Columbia Basin Environmental Education Network receives funding

The Columbia Basin Environmental Education Network received a $4,000 grant for the Wild Voices Kids program.

The Columbia Basin Environmental Education Network (CBEEN) has received $4,000 in funding from the Regional District of East Kootenay. This funding will be used for the Wild Voices for Kids program, a program that provides local environmental awareness to students from kindergarten to Grade 12 in six school districts around the Columbia Basin.

“It is designed, developed and delivered based on the personal interest and expertise by environmental professionals who are acting in their field. So we get an incredible array, an incredible diversity of programs that are offered in six different school districts and all independent schools in the Columbia Basin,” said CBEEN network steward Sonja Seher.

The Wild Voices program was developed in 1999 because teachers were unable to access community educators or environmental experts. The program has been running through the Invermere-based non-profit Columbia Basin Environmental Education Network since 2008. The program receives half its funding from the Columbia Basin Trust, but relies on grants and fundraising for the other portion of its $180,500 operating budget.

“We are really thankful for having ongoing funds from the Regional District to support programming. The Regional District of East Kootenay has been really good to us over the years,” said Seher.

Each program offered to students is directly linked to the school curriculum and grade level of each class. With a focus on place-based education, teachers have the opportunity to take students out in the field to learn from the experts.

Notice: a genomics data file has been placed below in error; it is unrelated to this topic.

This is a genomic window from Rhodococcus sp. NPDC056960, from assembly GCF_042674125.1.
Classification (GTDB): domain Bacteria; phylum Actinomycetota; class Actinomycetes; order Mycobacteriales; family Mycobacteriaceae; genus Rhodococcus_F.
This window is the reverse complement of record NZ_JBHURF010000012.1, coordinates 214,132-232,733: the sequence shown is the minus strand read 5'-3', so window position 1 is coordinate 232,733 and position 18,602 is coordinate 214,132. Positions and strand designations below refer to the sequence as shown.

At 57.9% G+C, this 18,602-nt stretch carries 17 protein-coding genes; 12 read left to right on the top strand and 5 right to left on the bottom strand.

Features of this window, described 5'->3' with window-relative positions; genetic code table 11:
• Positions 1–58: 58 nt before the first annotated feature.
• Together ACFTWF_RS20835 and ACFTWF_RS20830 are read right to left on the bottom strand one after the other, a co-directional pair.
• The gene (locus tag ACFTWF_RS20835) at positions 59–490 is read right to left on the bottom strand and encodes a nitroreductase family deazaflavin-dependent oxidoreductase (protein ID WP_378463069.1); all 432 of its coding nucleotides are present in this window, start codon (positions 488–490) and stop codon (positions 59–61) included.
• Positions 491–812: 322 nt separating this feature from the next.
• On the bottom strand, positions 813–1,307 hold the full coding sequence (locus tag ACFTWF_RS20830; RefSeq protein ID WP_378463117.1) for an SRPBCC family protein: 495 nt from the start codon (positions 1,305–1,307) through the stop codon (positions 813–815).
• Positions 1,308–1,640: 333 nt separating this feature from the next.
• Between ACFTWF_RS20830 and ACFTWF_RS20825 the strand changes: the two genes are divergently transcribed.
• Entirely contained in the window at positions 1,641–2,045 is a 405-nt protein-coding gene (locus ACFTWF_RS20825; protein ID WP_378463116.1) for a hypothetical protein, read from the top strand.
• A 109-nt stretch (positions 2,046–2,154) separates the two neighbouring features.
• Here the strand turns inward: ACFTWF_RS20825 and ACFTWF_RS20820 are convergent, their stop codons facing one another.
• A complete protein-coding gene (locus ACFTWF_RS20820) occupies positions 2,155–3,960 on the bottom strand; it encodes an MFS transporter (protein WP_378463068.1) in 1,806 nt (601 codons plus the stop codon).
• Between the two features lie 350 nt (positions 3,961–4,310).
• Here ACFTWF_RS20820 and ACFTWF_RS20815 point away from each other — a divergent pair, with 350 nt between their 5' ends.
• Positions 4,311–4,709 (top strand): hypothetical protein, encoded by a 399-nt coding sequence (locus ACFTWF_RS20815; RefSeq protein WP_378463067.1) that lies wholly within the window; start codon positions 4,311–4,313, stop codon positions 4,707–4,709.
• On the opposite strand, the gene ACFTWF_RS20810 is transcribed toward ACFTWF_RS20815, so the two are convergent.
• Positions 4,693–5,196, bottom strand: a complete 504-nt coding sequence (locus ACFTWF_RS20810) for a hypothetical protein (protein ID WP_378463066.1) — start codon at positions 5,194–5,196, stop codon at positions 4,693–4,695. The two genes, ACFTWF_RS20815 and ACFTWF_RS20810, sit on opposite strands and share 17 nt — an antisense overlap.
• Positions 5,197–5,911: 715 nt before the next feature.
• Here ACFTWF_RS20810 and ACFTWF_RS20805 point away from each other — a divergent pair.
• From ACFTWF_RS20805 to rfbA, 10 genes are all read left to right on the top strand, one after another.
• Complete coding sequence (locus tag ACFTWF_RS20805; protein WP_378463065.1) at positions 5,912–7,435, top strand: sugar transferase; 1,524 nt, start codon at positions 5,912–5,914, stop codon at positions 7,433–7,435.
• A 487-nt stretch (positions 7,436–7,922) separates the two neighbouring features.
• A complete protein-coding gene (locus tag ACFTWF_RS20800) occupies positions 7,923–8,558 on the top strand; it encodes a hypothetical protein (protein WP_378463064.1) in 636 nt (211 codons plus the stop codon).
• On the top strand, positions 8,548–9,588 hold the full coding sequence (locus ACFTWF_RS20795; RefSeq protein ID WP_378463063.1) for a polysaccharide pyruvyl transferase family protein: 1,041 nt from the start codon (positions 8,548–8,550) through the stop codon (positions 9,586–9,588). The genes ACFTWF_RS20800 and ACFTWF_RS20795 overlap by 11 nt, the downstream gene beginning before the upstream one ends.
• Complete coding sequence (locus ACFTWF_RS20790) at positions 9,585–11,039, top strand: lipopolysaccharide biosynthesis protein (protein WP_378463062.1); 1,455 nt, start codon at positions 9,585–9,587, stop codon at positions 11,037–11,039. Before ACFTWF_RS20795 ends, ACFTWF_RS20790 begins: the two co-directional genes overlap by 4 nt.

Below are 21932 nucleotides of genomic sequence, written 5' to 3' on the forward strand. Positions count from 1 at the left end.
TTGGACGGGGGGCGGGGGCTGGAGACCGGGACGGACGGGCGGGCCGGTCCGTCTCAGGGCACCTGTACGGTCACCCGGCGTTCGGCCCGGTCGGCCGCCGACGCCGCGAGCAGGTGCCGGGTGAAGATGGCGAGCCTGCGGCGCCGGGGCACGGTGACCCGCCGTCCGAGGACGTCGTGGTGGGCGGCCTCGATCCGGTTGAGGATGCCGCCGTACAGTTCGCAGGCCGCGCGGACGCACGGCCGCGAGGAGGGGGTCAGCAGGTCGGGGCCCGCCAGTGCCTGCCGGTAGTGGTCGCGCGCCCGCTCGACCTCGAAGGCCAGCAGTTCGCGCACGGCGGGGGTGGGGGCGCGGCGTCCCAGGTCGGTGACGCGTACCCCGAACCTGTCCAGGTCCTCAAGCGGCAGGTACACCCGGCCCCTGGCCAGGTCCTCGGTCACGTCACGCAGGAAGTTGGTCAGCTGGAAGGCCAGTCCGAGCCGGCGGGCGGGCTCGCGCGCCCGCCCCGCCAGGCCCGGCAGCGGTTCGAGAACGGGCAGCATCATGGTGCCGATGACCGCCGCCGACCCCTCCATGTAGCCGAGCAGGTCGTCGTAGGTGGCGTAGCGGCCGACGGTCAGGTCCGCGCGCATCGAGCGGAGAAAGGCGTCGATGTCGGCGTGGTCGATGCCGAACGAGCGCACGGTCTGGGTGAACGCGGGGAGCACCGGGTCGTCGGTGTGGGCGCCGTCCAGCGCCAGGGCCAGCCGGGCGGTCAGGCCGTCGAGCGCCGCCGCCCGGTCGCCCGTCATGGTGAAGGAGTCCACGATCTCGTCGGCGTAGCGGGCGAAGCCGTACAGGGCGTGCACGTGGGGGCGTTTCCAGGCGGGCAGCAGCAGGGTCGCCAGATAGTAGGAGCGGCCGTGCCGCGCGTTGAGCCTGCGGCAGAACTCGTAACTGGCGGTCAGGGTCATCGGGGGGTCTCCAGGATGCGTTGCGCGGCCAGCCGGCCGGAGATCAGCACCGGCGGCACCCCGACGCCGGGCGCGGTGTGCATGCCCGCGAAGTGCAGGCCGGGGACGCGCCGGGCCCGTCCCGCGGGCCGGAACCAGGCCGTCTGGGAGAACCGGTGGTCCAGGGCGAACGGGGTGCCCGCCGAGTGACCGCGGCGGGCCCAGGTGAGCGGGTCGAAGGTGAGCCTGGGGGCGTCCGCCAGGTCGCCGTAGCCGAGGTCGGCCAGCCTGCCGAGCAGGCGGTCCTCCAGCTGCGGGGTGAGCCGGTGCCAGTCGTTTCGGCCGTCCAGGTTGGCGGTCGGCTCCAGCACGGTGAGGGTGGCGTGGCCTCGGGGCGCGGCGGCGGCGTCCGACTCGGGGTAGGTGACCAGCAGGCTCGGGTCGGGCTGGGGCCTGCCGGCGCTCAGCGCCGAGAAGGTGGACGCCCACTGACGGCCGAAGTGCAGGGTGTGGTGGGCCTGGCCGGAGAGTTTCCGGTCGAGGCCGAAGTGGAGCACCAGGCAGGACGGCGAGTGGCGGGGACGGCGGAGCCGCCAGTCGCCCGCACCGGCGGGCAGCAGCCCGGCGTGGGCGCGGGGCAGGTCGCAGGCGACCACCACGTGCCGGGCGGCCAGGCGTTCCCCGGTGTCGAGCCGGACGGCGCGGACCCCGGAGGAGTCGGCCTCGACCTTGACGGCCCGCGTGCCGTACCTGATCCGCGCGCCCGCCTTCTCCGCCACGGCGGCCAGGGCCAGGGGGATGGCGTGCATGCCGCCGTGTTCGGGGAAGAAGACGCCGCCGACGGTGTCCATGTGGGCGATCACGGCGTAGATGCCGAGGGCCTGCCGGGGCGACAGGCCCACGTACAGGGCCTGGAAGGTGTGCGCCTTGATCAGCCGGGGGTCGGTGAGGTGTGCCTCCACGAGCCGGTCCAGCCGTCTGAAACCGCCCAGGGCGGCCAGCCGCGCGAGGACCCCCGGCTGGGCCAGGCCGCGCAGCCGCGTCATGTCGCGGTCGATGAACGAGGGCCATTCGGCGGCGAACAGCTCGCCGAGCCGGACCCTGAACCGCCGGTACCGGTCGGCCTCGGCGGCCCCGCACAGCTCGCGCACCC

Some of the programs are grasslands-related or wetlands-related; we’ve got other programs where we actually have someone in the Kimberly, Cranbrook area who conducts fossil tours (and takes) kids out to archaeologically significant areas,” said Seher.

The grant CBEEN received was a Discretionary Grant in Aid and will go towards covering field trip bussing costs and honorarium costs for the community educators based on how long their program was.

“Our hope in our fundraising endeavors is that we are able to provide every teacher in the basin with two free programs a year. That’s our aim. As funding permits, teachers have access to two programs free of charge,” said Seher.

The Wild Voices for Kids program for the 2015- 2016 school year reached 5,567 students through 70 field trips and 156 in class presentations. Fundraising to keep this non-profit program running is a big endeavor and the Columbia Basin Environmental Education Network is grateful for the support of RDEK. For more information on the Wild Voices for Kids programs and to create a teacher account, visit

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